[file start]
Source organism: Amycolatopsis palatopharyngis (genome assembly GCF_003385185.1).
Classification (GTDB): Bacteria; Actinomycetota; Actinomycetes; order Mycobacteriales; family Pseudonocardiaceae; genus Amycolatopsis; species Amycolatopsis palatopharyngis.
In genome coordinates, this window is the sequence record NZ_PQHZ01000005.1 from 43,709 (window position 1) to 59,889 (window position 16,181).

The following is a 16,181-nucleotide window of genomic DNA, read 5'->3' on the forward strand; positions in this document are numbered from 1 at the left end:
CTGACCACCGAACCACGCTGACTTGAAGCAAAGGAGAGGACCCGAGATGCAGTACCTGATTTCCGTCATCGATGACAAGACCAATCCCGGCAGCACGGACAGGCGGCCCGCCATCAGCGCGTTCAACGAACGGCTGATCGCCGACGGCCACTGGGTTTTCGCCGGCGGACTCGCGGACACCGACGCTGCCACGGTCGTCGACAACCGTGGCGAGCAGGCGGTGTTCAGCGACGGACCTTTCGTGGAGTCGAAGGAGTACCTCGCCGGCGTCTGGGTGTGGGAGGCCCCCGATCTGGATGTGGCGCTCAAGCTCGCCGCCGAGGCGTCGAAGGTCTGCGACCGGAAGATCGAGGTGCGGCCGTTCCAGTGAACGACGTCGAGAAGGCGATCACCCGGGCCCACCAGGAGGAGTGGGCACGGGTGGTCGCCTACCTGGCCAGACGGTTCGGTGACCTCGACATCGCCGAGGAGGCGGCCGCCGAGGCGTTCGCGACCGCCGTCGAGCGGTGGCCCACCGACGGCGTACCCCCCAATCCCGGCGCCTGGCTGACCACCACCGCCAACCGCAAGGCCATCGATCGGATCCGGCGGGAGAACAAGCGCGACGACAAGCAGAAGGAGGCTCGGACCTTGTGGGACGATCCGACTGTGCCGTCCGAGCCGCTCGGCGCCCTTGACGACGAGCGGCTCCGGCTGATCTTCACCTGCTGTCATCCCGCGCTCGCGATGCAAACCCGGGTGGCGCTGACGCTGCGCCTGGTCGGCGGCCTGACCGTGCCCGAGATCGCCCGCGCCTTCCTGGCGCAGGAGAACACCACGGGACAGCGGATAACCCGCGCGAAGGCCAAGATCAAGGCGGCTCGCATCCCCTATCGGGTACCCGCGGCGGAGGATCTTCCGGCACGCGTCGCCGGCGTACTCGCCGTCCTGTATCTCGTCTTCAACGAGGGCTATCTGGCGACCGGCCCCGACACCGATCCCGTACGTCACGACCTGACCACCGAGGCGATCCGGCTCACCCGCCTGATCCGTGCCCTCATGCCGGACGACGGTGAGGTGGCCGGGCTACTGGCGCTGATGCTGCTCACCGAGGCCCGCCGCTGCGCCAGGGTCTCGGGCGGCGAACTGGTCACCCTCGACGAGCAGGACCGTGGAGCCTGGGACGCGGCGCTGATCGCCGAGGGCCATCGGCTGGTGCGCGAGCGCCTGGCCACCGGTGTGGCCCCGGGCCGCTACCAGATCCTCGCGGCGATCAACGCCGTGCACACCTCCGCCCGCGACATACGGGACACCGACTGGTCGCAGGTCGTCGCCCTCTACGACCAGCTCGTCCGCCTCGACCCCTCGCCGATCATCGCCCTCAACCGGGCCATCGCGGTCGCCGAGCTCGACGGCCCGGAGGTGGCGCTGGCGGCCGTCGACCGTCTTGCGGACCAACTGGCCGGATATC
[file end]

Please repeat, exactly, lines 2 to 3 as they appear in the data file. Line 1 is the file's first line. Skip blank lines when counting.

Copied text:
Classification (GTDB): Bacteria; Actinomycetota; Actinomycetes; order Mycobacteriales; family Pseudonocardiaceae; genus Amycolatopsis; species Amycolatopsis palatopharyngis.
In genome coordinates, this window is the sequence record NZ_PQHZ01000005.1 from 43,709 (window position 1) to 59,889 (window position 16,181).